[Numpy-discussion] Value based promotion and user DTypes
sebastian at sipsolutions.net
Tue Jan 26 16:15:37 EST 2021
On Tue, 2021-01-26 at 06:11 +0100, Ralf Gommers wrote:
> On Tue, Jan 26, 2021 at 2:01 AM Sebastian Berg <
> sebastian at sipsolutions.net>
> > Hi all,
> > does anyone have a thought about how user DTypes (i.e. DTypes not
> > currently part of NumPy) should interact with the "value based
> > promotion" logic we currently have?
> > For now I can just do anything, and we will find out later. And I
> > will
> > have to do something for now, basically with the hope that it all
> > turns
> > out all-right.
> > But there are multiple options for both what to offer to user
> > DTypes
> > and where we want to move (I am using `bfloat16` as a potential
> > DType
> > here).
> > 1. The "weak" dtype option (this is what JAX does), where:
> > np.array(, dtype=bfloat16) + 4.
> > returns a bfloat16, because 4. is "lower" than all floating
> > point types.
> > In this scheme the user defined `bfloat16` knows that the input
> > is a Python float, but it does not know its value (if an
> > overflow occurs during conversion, it could warn or error but
> > not upcast). For example `np.array(, dtype=uint4) + 2**5`
> > will try `uint4(2**5)` assuming it works.
> > NumPy is different `2.**300` would ensure the result is a
> > `float64`.
> > If a DType does not make use of this, it would get the behaviour
> > of option 2.
> > 2. The "default" DType option: np.array(, dtype=bfloat16) + 4.
> > is
> > always the same as `bfloat16 + float64 -> float64`.
> > 3. Use whatever NumPy considers the "smallest appropriate dtype".
> > This will not always work correctly for unsigned integers, and
> > for
> > floats this would be float16, which doesn't help with bfloat16.
> > 4. Try to expose the actual value. (I do not want to do this, but
> > it
> > is probably a plausible extension with most other options, since
> > the other options can be the "default".)
> > Within these options, there is one more difficulty. NumPy currently
> > applies the same logic for:
> > np.array(, dtype=bfloat16) + np.array(4., dtype=np.float64)
> > which in my opinion is wrong (the second array is typed). We do
> > have
> > the same issue with deciding what to do in the future for NumPy
> > itself.
> > Right now I feel that new (user) DTypes should live in the future
> > (whatever that future is).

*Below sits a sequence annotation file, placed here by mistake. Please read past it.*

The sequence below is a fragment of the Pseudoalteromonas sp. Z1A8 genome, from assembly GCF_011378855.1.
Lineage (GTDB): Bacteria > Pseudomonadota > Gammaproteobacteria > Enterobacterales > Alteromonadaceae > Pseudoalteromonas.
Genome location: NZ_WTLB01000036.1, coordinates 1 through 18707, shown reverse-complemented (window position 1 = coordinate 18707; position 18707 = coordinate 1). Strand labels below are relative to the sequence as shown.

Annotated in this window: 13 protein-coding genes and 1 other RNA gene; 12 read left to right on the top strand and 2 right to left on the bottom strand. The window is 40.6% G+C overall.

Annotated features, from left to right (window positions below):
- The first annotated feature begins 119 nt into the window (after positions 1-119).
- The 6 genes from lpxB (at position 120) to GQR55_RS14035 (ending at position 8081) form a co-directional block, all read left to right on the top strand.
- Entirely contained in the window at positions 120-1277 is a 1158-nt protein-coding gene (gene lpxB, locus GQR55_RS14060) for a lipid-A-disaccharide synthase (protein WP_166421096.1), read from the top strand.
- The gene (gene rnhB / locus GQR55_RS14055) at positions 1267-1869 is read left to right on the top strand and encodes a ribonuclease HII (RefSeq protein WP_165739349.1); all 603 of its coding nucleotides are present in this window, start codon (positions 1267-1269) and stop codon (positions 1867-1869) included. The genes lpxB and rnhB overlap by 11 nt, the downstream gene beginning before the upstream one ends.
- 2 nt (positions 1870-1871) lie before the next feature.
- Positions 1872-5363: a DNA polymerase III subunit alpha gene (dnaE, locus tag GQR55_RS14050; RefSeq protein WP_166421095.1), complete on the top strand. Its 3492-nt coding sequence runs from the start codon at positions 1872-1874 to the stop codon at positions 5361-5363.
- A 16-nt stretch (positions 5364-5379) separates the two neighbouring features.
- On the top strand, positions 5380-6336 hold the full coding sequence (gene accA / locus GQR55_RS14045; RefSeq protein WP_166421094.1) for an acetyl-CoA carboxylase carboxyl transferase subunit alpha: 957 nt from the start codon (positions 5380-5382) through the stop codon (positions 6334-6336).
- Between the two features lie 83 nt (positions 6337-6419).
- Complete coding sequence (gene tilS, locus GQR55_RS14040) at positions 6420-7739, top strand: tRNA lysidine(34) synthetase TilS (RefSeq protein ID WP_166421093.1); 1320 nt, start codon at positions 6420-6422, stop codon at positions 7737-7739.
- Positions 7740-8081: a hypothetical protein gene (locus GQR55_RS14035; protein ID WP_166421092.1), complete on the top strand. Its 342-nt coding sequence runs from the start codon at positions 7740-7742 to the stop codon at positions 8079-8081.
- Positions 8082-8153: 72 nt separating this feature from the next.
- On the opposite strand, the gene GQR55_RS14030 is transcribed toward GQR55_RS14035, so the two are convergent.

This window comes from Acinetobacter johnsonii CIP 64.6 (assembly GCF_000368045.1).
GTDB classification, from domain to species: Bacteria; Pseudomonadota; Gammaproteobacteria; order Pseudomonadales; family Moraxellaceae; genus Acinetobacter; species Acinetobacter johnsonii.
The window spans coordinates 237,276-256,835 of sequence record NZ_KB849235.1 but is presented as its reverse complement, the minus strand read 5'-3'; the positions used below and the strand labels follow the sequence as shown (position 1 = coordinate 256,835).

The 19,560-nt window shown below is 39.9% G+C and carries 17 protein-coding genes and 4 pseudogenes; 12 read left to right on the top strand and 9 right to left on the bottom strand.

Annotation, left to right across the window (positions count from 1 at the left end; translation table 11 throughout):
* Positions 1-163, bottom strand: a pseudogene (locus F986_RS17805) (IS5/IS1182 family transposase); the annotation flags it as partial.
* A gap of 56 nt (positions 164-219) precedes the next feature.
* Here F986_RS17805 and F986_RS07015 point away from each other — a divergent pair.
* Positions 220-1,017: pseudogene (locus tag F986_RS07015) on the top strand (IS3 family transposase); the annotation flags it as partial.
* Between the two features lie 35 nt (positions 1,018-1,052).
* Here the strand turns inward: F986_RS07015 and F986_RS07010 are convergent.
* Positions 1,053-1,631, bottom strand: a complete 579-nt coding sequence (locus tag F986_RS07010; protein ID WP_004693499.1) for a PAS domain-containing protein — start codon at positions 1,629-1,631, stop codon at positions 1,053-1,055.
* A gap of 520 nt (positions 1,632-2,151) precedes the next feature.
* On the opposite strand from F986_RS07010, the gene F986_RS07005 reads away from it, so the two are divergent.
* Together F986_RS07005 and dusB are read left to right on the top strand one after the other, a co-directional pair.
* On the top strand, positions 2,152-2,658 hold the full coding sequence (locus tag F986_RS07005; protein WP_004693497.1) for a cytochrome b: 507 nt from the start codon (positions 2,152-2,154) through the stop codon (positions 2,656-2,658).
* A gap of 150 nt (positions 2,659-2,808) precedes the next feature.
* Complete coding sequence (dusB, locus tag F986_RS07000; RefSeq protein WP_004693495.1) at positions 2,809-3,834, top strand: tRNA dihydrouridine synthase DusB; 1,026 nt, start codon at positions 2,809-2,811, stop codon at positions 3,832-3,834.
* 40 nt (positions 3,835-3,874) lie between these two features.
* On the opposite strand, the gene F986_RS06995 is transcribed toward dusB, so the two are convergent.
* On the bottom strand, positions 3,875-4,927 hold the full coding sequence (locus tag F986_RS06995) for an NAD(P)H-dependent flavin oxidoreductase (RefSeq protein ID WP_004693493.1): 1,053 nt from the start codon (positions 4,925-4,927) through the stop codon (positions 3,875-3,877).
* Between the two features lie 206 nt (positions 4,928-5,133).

> I agree. And I have a preference for option 1. Option 2 is too greedy
> upcasting, the value-based casting is problematic in multiple ways
> hard for Numba because output dtype cannot be predicted from input
> and option 4 is hard to understand a rationale for (maybe so the user
> itself can implement option 3?).
Yes, well, the "rational" for option 4 is that you expose everything
that NumPy currently needs (assuming we make no changes). That would be
the only way that allows a `bfloat16` to work exactly comparable to a
`float16` as currently defined in NumPy.
To be clear: It horrifies me, but defining a "better" way is much
easier than trying to keep everything as (at least for now) while also
thinking about how it should look like in the future (and making sure
that user DTypes are ready for that future).
My guess is, we can agree on aiming for Option 1 and trying to limit it
to Python operators. Unfortunately, only time will tell how feasible
that will actually be.
> > I have said previously, that we could distinguish this for
> > universal
> > functions. But calls like `np.asarray(4.)` are common, and they
> > would
> > lose the information that `4.` was originally a Python float.
> Hopefully the future will have way fewer asarray calls in it.
> scalar input to functions would be nice. This is what most other
> array/tensor libraries do.
Well, right now NumPy has scalars (both ours and Python), and I would
expect that changing that may well be more disruptive than changing the
value based promotion (assuming we can add good FutureWarnings).
I would probabaly need a bit convincing that forbidding `np.add(array,
2)` is worth the trouble, but luckily that is probably an orthogonal
question. (The fact that we even accept 0-D arrays as "value based" is
probably the biggest difficulty.)
> > So, recently, I was considering that a better option may be to
> > limit
> > this to math Python operators: +, -, /, **, ...
> This discussion may be relevant:
I have browsed through it, I guess you also were thinking of limiting